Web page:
What happened was that the network platforms turned the originally decentralized worldwide web into an oligarchically organized and hierarchical public sphere from which they made money and to which they controlled access. That the original, superficially libertarian inclinations of these companies’ founders would rapidly crumble under political pressure from the left was also perfectly obvious.

Back in 2017, many Republicans still believed the notion that FATGA were champions of the free market that required only the lightest regulation. They know better now. After last year’s election Twitter attached health warnings to Trump’s tweets when he claimed that he had in fact beaten Joe Biden. Then, in the wake of the storming of the Capitol by a mob of Trump supporters, Twitter and Facebook began shutting down multiple accounts — including that of the president himself, now ‘permanently suspended’ from tweeting. When Trump loyalists declared their intention to move their conversations from Twitter to rival Parler — in effect, Twitter with minimal content moderation — Google and Apple deleted Parler from their app stores. Then Amazon kicked Parler off its ‘cloud’ service, effectively deleting it from the internet altogether. It was a stunning demonstration of power.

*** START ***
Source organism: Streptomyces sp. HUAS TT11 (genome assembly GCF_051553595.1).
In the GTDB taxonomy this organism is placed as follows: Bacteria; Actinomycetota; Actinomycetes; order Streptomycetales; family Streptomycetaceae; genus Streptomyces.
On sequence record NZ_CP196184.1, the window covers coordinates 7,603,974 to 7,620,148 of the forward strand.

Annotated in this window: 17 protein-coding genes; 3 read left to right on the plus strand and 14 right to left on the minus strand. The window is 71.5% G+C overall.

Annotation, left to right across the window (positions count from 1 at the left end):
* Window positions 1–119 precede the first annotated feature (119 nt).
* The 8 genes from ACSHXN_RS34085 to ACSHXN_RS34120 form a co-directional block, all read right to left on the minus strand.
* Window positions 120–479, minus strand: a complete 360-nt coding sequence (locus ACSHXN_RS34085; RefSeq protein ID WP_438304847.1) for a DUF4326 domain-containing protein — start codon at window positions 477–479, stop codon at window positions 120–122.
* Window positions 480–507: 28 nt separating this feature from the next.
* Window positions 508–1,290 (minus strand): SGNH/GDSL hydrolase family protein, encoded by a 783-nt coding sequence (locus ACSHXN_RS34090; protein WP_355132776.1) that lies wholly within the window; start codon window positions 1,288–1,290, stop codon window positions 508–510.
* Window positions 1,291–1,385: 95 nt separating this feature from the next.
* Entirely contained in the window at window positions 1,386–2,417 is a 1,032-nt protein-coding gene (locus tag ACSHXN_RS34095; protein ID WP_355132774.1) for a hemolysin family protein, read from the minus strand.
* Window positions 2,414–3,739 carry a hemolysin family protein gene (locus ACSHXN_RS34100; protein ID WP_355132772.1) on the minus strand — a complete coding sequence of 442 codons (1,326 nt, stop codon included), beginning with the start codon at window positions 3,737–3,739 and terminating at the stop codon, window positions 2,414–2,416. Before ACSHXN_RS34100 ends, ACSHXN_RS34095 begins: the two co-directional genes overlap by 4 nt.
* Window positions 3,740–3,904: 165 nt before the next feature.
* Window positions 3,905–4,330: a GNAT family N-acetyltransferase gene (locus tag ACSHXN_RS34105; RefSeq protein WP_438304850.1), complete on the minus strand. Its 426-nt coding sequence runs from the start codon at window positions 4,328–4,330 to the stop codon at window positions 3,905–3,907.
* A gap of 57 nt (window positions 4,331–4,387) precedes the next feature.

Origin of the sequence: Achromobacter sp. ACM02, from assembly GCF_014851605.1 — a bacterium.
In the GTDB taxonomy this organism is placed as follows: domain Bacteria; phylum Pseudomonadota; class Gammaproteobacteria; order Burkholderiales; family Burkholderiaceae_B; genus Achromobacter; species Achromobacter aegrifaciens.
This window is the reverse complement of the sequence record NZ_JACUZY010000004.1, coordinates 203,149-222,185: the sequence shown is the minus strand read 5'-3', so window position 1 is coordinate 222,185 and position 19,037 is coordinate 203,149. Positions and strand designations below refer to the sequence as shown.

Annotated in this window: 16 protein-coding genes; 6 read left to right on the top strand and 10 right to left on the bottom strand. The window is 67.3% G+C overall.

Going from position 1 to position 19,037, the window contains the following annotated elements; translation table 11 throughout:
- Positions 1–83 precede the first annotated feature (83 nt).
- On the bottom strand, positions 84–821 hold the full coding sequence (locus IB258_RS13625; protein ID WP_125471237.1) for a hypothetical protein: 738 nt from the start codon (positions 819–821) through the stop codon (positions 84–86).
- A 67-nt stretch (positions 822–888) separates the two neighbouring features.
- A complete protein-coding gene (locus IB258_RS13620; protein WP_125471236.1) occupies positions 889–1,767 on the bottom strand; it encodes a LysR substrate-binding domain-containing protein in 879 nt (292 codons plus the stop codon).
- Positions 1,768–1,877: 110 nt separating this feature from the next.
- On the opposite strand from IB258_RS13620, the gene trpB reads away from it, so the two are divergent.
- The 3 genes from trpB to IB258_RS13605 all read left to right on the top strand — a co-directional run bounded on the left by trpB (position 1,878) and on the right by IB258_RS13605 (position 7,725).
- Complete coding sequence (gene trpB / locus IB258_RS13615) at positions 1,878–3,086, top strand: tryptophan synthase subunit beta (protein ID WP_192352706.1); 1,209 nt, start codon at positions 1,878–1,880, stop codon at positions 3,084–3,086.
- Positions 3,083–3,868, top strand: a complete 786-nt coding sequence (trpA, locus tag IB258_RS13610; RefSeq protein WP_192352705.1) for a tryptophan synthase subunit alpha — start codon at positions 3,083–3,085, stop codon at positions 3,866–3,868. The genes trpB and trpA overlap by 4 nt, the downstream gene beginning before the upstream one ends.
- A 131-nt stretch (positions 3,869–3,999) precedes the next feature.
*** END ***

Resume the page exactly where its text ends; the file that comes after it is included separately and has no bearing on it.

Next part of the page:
It is only a slight overstatement to say that, while the mob’s coup against Congress ignominiously failed, Big Tech’s coup against Trump triumphantly succeeded. It is not merely that Trump has been abruptly denied access to the channels he used throughout his presidency to communicate with voters. It is the fact that he is being excluded from a domain the courts have for some time recognized as a public forum.